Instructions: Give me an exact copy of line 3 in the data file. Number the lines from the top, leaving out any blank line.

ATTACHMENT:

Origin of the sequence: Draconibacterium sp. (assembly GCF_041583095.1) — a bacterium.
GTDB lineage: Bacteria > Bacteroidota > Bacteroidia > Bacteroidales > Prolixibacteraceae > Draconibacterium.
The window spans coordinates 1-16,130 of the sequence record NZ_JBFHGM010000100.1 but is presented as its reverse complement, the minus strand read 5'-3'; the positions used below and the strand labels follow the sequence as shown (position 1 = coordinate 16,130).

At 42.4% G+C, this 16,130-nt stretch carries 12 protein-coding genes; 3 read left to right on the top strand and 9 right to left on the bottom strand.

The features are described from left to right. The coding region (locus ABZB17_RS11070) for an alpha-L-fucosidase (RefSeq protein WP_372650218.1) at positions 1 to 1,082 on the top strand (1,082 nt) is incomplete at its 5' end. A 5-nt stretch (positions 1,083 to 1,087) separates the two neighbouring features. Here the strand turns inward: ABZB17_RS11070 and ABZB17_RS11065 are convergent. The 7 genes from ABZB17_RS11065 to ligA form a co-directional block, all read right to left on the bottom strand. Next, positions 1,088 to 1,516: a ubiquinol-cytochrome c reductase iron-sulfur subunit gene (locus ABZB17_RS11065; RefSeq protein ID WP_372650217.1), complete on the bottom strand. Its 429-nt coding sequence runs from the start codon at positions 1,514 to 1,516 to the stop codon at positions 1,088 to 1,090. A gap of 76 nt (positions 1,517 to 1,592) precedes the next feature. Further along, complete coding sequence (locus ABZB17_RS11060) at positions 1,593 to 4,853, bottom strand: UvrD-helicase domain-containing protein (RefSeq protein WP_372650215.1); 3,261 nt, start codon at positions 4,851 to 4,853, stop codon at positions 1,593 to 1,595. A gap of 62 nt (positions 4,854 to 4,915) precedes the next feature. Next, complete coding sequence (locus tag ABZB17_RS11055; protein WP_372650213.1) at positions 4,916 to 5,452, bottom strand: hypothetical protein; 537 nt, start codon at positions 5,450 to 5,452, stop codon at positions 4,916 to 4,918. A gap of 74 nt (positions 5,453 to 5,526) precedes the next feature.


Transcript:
The window spans coordinates 1-16,130 of the sequence record NZ_JBFHGM010000100.1 but is presented as its reverse complement, the minus strand read 5'-3'; the positions used below and the strand labels follow the sequence as shown (position 1 = coordinate 16,130).